What kinds of psychologists are there?
Psychology is, by and large, a science dedicated to the study of mental processes such as attention, memory, perception and cognition.
From that base, there are three main branches of psychology: experimental psychology, industrial psychology and clinical psychology.
Experimental psychology creates the scientific foundations of the discipline and, through highly sophisticated experiments, it discovers how the conscious mind functions to perceive, pay attention, remember, chose and think. It also studies unconscious processes but of a different kind from those studied by psychoanalysis.
Industrial psychology is psychology applied to work-related situations in order to facilitate a better fit between certain jobs and certain personalities, help workers identify there strong and weak points and also to resolve possible conflicts that may arise in businesses. These psychologists often work in the human resources department.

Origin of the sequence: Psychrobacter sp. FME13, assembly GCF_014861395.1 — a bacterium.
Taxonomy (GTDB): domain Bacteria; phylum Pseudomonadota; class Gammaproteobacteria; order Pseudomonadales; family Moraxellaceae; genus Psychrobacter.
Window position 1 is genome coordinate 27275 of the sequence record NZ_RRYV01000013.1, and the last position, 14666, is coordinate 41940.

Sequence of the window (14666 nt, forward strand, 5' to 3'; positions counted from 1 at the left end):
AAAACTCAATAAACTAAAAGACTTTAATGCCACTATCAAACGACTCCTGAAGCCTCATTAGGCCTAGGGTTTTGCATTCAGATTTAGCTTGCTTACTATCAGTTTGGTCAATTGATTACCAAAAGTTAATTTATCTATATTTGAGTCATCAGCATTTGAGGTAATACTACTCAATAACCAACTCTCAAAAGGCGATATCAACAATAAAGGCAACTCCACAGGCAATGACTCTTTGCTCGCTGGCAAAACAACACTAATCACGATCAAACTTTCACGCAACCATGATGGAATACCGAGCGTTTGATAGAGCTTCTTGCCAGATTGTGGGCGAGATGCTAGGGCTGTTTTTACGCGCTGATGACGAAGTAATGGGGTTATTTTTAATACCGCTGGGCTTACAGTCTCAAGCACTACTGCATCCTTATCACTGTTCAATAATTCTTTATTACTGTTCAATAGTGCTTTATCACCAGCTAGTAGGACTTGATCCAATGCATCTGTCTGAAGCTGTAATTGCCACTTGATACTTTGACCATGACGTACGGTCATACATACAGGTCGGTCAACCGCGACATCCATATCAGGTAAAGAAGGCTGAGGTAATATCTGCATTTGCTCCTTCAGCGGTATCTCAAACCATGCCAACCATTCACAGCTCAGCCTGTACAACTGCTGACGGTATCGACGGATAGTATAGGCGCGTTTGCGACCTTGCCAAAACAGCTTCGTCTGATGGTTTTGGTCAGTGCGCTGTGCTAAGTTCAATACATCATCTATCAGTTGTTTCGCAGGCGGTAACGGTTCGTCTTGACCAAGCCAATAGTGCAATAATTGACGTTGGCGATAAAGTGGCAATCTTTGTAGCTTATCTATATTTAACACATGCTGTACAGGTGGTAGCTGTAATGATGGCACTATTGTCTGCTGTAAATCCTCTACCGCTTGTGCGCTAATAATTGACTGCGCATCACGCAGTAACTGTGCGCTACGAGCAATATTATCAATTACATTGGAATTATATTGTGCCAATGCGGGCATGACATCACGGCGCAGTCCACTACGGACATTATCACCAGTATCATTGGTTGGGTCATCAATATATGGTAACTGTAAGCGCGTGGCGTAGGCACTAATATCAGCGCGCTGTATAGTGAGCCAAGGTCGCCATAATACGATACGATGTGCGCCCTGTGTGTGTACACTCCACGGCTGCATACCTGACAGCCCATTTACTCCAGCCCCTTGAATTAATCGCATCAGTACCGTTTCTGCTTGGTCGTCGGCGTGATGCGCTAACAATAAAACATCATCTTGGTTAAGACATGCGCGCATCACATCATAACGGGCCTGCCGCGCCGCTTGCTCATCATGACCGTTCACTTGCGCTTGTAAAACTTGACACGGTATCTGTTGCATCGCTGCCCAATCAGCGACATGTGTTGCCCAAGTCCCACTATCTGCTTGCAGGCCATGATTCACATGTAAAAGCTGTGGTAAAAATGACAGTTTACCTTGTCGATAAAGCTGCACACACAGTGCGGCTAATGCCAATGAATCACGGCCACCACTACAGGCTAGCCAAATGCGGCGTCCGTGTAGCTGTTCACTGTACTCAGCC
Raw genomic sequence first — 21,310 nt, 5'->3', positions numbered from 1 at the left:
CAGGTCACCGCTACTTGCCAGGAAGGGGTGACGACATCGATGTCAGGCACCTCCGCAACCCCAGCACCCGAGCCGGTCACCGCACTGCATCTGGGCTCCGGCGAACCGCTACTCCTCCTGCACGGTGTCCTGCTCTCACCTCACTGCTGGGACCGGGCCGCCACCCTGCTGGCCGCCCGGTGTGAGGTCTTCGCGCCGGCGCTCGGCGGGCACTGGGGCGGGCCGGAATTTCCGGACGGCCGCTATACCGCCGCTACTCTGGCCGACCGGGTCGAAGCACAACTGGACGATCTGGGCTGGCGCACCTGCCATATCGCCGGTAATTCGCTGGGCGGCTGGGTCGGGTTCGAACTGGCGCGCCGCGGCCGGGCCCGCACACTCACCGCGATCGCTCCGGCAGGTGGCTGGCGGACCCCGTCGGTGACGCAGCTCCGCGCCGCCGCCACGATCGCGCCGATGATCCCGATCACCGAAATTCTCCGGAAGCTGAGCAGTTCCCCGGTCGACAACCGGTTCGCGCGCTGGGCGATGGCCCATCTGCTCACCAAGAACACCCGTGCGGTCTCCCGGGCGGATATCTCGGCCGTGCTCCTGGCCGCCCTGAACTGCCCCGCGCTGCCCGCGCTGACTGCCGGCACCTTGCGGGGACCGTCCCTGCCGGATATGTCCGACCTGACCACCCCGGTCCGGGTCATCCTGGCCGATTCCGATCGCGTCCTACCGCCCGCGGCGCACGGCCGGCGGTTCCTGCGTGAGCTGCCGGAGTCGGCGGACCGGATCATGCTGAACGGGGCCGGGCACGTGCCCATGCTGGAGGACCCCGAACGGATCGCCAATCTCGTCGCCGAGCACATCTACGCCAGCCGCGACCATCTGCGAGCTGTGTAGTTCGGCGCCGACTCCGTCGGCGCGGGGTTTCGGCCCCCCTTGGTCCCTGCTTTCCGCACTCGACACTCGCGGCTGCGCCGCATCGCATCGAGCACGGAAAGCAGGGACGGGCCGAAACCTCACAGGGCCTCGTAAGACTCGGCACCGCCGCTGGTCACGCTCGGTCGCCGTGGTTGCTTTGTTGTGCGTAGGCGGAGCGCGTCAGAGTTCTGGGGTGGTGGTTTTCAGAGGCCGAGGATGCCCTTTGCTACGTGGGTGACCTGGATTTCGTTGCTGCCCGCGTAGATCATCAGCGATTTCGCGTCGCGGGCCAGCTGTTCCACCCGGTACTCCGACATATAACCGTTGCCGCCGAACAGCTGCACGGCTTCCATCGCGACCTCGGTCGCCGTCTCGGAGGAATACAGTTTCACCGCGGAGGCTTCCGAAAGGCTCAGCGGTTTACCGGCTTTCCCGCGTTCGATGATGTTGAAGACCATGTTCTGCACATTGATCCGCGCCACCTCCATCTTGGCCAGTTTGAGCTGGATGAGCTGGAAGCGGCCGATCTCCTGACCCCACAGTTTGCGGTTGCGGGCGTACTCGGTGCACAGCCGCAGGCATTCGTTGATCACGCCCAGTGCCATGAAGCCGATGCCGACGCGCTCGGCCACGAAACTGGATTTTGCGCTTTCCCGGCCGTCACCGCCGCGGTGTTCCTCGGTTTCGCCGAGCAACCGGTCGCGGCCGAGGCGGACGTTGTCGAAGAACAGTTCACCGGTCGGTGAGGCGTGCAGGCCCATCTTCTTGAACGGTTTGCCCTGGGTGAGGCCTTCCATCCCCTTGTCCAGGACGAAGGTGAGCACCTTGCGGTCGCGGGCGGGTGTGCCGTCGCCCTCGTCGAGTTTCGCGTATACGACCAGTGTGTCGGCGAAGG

Clinical psychology is the branch of psychology that treats emotional suffering. The first school of clinical psychology was psychoanalysis, created by Freud, and it meant an enormous advancement in the understanding of emotional difficulties. The school of behaviorist psychology appeared in the 50s, led by Watson and Skinner, and they studied closely the observable behavior in human beings. This school was subsequently fine-tuned and made more complex by cognitivist psychology (James, Piaget) that, inspired by psychoanalysis, took into account the mental processes behind observable behavior. Later on the humanist school of psychology appeared, inspired by Maslow and Rogers, and they centered their efforts on what they understood to be the natural tendency of the patient to grow.